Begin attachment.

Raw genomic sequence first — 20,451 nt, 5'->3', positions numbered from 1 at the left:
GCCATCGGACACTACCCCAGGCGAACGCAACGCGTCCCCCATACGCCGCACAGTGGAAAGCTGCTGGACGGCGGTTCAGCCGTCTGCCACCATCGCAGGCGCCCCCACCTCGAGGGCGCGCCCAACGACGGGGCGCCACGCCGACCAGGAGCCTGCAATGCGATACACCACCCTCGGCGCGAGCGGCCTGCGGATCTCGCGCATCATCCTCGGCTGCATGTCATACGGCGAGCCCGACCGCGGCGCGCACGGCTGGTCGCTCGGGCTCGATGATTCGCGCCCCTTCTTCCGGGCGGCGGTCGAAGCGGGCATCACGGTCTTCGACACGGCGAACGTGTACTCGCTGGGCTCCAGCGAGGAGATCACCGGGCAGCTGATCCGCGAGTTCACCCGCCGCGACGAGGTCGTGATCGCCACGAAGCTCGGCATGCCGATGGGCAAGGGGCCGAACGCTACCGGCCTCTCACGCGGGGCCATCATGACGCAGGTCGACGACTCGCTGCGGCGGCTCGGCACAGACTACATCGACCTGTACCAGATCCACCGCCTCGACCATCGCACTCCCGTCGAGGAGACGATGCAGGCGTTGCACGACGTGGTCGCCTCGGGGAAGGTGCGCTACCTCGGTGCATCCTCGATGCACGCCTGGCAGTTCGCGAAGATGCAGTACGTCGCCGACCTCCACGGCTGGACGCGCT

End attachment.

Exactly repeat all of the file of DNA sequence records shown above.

Raw genomic sequence first — 20,451 nt, 5'->3', positions numbered from 1 at the left:
GCCATCGGACACTACCCCAGGCGAACGCAACGCGTCCCCCATACGCCGCACAGTGGAAAGCTGCTGGACGGCGGTTCAGCCGTCTGCCACCATCGCAGGCGCCCCCACCTCGAGGGCGCGCCCAACGACGGGGCGCCACGCCGACCAGGAGCCTGCAATGCGATACACCACCCTCGGCGCGAGCGGCCTGCGGATCTCGCGCATCATCCTCGGCTGCATGTCATACGGCGAGCCCGACCGCGGCGCGCACGGCTGGTCGCTCGGGCTCGATGATTCGCGCCCCTTCTTCCGGGCGGCGGTCGAAGCGGGCATCACGGTCTTCGACACGGCGAACGTGTACTCGCTGGGCTCCAGCGAGGAGATCACCGGGCAGCTGATCCGCGAGTTCACCCGCCGCGACGAGGTCGTGATCGCCACGAAGCTCGGCATGCCGATGGGCAAGGGGCCGAACGCTACCGGCCTCTCACGCGGGGCCATCATGACGCAGGTCGACGACTCGCTGCGGCGGCTCGGCACAGACTACATCGACCTGTACCAGATCCACCGCCTCGACCATCGCACTCCCGTCGAGGAGACGATGCAGGCGTTGCACGACGTGGTCGCCTCGGGGAAGGTGCGCTACCTCGGTGCATCCTCGATGCACGCCTGGCAGTTCGCGAAGATGCAGTACGTCGCCGACCTCCACGGCTGGACGCGCT